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Industry blamed for ignoring emissions reduction tech

A white dump truck spews black exhaust smoke into a blue sky.
A white dump truck spews black exhaust smoke into a blue sky.

The industry not taking emissions reduction technology seriously enough, an internationally renowned engineer has warned.

Mathers Hydraulics Technology (MHT) founder Norm Mathers is fed up with mining and transport companies refusing to adopt world leading technology to reduce harmful diesel emissions that has been available in Australia for years.

“Exhaust chemical cleaning was introduced in the 2012 period, yet there was only limited industry response to reduce diesel use, despite the full knowledge that technology exists to reduce fumes which could make a monumental difference to the protection of the public, exposed workers and drivers’ health,” said Mathers, one of the world’s leading hydraulic engineers.

“It beggars the question why? Universally whenever discussions are raised on this issue, people express the opinion that they hate to think that bottom line profits are being put before workers and public health and wellbeing.”

According to a study by innovation company MHT, the technology was found to significantly reduce diesel emissions through turning engines off when idle in heavy traffic conditions.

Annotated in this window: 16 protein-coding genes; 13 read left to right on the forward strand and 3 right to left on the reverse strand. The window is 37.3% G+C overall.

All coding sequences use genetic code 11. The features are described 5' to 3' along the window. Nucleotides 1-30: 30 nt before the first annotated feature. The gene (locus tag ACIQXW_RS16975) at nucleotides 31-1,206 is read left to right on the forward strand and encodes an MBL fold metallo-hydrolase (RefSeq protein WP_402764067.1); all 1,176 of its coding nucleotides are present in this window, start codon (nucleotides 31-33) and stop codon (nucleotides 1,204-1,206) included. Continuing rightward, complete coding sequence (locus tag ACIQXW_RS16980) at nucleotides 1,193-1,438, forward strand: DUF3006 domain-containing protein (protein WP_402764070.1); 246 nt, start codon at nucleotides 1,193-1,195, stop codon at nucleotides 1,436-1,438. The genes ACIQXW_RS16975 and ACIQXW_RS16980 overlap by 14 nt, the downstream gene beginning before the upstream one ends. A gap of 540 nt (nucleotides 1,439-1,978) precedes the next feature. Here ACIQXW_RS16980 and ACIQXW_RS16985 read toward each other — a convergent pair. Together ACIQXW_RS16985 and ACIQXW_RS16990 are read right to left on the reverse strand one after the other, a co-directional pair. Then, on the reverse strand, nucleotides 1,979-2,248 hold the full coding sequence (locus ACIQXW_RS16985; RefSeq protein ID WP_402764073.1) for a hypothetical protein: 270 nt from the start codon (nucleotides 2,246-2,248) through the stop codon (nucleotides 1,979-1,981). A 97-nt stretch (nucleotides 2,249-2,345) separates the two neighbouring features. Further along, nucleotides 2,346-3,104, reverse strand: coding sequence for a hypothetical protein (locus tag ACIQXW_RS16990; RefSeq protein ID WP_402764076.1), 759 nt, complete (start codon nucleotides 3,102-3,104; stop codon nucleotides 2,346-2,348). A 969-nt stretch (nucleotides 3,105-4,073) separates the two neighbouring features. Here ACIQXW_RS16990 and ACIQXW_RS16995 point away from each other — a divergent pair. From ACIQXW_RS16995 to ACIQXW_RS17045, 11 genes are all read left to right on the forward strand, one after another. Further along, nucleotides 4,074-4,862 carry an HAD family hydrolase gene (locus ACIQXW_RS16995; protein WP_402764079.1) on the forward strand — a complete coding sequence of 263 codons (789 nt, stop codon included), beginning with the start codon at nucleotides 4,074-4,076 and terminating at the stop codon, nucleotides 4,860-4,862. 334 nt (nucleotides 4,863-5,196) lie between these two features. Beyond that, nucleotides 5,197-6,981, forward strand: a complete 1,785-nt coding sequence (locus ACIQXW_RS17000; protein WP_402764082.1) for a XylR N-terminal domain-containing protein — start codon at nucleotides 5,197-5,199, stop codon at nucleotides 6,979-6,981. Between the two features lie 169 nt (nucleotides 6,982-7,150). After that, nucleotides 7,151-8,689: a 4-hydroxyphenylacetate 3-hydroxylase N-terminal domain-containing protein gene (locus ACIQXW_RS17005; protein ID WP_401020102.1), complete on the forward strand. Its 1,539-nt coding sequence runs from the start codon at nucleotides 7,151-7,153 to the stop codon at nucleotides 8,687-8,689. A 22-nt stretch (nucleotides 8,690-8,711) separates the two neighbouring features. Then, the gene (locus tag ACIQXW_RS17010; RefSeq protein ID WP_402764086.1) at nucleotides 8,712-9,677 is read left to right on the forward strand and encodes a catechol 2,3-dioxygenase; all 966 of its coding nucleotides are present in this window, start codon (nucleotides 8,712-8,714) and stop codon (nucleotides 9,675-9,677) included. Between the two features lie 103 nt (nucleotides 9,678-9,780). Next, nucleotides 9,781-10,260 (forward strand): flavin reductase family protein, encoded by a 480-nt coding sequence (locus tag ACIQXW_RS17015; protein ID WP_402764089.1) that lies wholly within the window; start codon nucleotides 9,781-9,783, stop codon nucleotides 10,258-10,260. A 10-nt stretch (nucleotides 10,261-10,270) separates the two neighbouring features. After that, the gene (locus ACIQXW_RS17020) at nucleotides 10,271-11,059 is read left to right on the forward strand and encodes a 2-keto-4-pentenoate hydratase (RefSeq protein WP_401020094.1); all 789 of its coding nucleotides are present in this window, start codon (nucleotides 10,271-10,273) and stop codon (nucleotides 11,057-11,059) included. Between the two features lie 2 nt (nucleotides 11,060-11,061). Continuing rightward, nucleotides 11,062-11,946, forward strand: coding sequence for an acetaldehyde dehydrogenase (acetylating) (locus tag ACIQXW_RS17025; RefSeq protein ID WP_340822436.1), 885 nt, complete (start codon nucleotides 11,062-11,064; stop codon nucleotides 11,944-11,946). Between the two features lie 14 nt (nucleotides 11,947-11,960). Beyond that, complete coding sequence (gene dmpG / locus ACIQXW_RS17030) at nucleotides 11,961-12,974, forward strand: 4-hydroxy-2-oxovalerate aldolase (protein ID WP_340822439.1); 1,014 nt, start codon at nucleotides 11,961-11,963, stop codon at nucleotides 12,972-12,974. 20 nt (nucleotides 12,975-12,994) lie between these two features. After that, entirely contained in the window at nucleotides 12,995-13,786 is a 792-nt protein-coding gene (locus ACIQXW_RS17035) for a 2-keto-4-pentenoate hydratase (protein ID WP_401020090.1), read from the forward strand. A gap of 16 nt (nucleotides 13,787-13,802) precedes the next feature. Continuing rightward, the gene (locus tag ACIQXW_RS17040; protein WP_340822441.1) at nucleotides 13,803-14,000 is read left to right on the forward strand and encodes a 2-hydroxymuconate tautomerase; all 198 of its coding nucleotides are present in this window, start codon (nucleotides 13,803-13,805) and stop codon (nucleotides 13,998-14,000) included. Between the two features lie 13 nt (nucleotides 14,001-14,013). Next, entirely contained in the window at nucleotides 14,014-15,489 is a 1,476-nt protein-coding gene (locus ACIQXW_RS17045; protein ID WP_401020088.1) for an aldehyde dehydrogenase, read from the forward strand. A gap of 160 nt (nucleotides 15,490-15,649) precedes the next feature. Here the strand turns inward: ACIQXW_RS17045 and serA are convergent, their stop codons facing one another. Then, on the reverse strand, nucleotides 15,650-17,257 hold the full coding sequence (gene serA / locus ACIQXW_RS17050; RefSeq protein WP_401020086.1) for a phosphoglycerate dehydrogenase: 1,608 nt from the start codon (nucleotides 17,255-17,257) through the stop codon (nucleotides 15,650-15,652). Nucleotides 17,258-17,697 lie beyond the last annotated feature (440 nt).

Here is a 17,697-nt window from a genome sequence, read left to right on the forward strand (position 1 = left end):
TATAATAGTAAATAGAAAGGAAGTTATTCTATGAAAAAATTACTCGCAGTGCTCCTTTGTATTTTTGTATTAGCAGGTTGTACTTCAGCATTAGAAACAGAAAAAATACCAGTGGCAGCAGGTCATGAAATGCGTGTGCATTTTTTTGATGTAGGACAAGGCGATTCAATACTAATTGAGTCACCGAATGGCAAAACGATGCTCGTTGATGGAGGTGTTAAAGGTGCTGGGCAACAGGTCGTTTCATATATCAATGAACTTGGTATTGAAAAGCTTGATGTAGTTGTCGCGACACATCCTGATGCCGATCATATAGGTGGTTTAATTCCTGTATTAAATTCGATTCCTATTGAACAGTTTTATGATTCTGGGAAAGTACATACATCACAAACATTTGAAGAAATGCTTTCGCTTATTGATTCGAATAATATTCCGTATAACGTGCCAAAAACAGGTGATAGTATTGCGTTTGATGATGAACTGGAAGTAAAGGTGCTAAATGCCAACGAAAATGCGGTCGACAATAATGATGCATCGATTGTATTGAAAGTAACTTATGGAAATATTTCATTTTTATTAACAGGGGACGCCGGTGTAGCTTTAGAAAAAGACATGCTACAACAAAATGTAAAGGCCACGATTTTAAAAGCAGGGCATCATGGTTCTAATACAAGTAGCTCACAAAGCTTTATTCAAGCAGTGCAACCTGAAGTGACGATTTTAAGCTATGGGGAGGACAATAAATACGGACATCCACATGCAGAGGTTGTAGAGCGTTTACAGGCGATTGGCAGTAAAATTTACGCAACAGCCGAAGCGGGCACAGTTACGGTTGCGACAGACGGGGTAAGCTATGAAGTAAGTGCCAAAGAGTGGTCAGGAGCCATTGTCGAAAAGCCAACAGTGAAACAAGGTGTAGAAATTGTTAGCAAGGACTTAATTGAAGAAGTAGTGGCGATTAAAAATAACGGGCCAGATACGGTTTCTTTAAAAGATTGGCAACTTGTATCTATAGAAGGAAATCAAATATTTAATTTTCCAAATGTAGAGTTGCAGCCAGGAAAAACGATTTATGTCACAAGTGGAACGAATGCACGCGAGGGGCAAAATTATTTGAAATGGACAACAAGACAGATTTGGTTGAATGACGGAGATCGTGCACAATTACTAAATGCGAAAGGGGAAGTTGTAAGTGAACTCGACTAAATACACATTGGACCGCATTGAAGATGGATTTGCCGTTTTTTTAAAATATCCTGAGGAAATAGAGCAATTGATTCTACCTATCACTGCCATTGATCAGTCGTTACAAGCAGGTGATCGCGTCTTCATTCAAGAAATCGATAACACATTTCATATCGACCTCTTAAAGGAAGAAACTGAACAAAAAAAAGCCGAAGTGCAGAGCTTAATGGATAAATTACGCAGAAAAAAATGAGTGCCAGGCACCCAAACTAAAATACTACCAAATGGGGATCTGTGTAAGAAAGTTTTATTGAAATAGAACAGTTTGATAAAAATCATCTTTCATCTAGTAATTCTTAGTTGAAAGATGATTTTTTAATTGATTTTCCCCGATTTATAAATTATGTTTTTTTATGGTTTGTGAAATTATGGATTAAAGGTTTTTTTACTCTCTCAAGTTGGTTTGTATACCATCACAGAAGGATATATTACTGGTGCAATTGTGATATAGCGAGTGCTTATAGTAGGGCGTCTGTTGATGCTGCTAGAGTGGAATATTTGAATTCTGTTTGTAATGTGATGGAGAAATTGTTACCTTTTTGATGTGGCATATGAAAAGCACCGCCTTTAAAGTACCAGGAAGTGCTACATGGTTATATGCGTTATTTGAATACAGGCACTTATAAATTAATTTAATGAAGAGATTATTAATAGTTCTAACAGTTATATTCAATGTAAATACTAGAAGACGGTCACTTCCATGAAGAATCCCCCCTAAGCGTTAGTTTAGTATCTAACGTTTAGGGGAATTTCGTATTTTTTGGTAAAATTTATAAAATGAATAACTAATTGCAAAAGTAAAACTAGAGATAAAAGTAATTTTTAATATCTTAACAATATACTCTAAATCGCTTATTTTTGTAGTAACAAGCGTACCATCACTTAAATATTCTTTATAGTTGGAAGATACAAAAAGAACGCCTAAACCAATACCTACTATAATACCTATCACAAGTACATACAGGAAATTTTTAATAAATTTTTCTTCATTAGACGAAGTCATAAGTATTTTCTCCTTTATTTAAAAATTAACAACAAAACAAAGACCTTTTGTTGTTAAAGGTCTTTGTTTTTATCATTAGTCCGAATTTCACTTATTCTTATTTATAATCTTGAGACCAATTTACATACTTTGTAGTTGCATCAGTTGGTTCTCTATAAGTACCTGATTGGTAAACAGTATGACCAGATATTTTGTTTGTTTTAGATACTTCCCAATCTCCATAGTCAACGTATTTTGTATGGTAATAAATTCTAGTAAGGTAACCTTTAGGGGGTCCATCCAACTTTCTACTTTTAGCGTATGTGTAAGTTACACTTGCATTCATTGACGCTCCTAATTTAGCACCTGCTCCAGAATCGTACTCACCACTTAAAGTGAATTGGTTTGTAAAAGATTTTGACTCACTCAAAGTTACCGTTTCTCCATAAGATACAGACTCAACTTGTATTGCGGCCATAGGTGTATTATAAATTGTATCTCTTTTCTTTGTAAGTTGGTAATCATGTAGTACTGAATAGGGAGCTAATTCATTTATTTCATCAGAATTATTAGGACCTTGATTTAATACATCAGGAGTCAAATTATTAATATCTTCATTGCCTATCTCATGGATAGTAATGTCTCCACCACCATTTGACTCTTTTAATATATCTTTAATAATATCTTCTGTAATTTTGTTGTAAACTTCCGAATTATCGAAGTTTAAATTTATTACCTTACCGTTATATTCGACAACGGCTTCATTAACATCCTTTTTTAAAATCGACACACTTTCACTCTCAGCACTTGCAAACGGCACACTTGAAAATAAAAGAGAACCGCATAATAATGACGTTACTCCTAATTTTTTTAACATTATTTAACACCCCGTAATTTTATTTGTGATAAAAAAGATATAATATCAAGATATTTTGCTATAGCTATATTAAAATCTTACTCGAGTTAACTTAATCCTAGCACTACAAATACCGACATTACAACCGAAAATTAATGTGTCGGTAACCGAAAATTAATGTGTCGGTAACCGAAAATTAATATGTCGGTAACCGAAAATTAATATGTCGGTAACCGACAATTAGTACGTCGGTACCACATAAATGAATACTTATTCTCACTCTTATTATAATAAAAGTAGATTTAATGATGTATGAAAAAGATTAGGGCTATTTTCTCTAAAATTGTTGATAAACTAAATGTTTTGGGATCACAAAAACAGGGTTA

Stop/Start technology on petrol cars has proved to be both highly effective and widely accepted in reducing emissions. However, up until now the same benefits of stop/start technology have not been available for larger diesel engines because of the need for a high-speed starter motor.

Mathers fears exposing people to high levels of diesel fumes could easily become a major occupational health hazard, exposing the industry to a flurry of public liability claims.

He claims many medical studies in the past decade show long-term exposure to diesel fumes is likely to cause cancer, dementia and other serious health issues.

The European Union Commission has responded to these warnings by demanding direct action to reduce emissions in trucks and buses by the year 2025.

The International Agency for Cancer Research has classified diesel emissions, including diesel particulates matter, as a known human carcinogen. Diesel exhaust includes inorganic particulate matter, which is largely carbon. Being inorganic, it is likely to be insoluble in the body and could affect the body in a similar manner as coal dust, which has been found to be a direct cause of black lung disease.

“There needs to be a lot more research into the association between diesel emission exposure and coal dust which causes black lung and similar diseases,” Mathers said.

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